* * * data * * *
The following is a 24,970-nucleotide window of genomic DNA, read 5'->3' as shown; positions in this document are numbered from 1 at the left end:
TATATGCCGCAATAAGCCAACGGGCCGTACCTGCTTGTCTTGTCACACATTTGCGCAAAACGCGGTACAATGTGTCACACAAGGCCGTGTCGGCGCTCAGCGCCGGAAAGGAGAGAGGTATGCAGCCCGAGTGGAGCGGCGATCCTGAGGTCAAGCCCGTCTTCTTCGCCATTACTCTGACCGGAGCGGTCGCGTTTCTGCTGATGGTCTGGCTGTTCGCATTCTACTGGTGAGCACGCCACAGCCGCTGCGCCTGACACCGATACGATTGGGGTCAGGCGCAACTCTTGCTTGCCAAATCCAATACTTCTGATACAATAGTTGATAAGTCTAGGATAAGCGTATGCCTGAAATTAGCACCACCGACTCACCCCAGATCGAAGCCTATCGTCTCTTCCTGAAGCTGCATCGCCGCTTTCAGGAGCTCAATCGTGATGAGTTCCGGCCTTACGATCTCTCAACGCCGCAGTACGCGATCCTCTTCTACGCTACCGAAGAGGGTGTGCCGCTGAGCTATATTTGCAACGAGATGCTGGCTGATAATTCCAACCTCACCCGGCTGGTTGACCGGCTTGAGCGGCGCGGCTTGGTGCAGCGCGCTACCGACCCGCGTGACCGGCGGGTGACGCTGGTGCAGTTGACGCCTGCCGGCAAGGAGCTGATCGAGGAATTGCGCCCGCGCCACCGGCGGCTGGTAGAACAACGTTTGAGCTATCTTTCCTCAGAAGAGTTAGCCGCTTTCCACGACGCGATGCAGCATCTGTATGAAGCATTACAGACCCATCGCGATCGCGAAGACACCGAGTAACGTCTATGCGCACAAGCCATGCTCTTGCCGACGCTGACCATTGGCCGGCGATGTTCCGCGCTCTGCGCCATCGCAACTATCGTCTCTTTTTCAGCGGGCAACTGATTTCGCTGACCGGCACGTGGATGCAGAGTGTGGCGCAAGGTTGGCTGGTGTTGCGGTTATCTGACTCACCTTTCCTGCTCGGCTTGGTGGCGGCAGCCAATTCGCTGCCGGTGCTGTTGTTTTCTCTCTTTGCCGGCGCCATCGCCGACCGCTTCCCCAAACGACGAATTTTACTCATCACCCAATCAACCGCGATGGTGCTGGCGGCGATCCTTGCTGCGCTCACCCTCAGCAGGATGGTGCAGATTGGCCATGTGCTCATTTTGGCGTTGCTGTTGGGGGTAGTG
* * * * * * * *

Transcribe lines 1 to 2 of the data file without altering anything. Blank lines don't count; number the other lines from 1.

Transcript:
The following is a 24,970-nucleotide window of genomic DNA, read 5'->3' as shown; positions in this document are numbered from 1 at the left end:
TATATGCCGCAATAAGCCAACGGGCCGTACCTGCTTGTCTTGTCACACATTTGCGCAAAACGCGGTACAATGTGTCACACAAGGCCGTGTCGGCGCTCAGCGCCGGAAAGGAGAGAGGTATGCAGCCCGAGTGGAGCGGCGATCCTGAGGTCAAGCCCGTCTTCTTCGCCATTACTCTGACCGGAGCGGTCGCGTTTCTGCTGATGGTCTGGCTGTTCGCATTCTACTGGTGAGCACGCCACAGCCGCTGCGCCTGACACCGATACGATTGGGGTCAGGCGCAACTCTTGCTTGCCAAATCCAATACTTCTGATACAATAGTTGATAAGTCTAGGATAAGCGTATGCCTGAAATTAGCACCACCGACTCACCCCAGATCGAAGCCTATCGTCTCTTCCTGAAGCTGCATCGCCGCTTTCAGGAGCTCAATCGTGATGAGTTCCGGCCTTACGATCTCTCAACGCCGCAGTACGCGATCCTCTTCTACGCTACCGAAGAGGGTGTGCCGCTGAGCTATATTTGCAACGAGATGCTGGCTGATAATTCCAACCTCACCCGGCTGGTTGACCGGCTTGAGCGGCGCGGCTTGGTGCAGCGCGCTACCGACCCGCGTGACCGGCGGGTGACGCTGGTGCAGTTGACGCCTGCCGGCAAGGAGCTGATCGAGGAATTGCGCCCGCGCCACCGGCGGCTGGTAGAACAACGTTTGAGCTATCTTTCCTCAGAAGAGTTAGCCGCTTTCCACGACGCGATGCAGCATCTGTATGAAGCATTACAGACCCATCGCGATCGCGAAGACACCGAGTAACGTCTATGCGCACAAGCCATGCTCTTGCCGACGCTGACCATTGGCCGGCGATGTTCCGCGCTCTGCGCCATCGCAACTATCGTCTCTTTTTCAGCGGGCAACTGATTTCGCTGACCGGCACGTGGATGCAGAGTGTGGCGCAAGGTTGGCTGGTGTTGCGGTTATCTGACTCACCTTTCCTGCTCGGCTTGGTGGCGGCAGCCAATTCGCTGCCGGTGCTGTTGTTTTCTCTCTTTGCCGGCGCCATCGCCGACCGCTTCCCCAAACGACGAATTTTACTCATCACCCAATCAACCGCGATGGTGCTGGCGGCGATCCTTGCTGCGCTCACCCTCAGCAGGATGGTGCAGATTGGCCATGTGCTCATTTTGGCGTTGCTGTTGGGGGTAGTG